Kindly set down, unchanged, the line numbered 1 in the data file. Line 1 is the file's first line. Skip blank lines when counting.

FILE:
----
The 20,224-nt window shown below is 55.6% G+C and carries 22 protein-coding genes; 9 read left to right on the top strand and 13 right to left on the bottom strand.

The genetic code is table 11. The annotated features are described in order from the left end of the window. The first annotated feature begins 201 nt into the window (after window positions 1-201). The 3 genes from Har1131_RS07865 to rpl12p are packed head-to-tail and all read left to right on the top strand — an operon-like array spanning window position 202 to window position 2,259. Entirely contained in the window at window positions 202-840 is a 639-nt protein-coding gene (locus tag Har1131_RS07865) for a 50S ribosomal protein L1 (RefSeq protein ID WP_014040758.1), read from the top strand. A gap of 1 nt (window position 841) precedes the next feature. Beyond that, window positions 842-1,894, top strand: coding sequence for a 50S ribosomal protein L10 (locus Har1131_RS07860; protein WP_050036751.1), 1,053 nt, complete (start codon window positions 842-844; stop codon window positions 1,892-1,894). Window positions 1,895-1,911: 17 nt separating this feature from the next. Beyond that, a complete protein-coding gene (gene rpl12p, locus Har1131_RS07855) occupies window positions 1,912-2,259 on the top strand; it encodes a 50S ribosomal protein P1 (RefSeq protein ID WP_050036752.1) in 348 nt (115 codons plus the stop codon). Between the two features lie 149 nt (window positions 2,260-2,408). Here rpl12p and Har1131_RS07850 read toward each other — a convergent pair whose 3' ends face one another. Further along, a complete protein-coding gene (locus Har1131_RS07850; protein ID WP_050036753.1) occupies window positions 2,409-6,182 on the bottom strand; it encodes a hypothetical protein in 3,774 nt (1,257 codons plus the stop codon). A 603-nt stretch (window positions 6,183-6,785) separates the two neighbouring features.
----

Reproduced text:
The 20,224-nt window shown below is 55.6% G+C and carries 22 protein-coding genes; 9 read left to right on the top strand and 13 right to left on the bottom strand.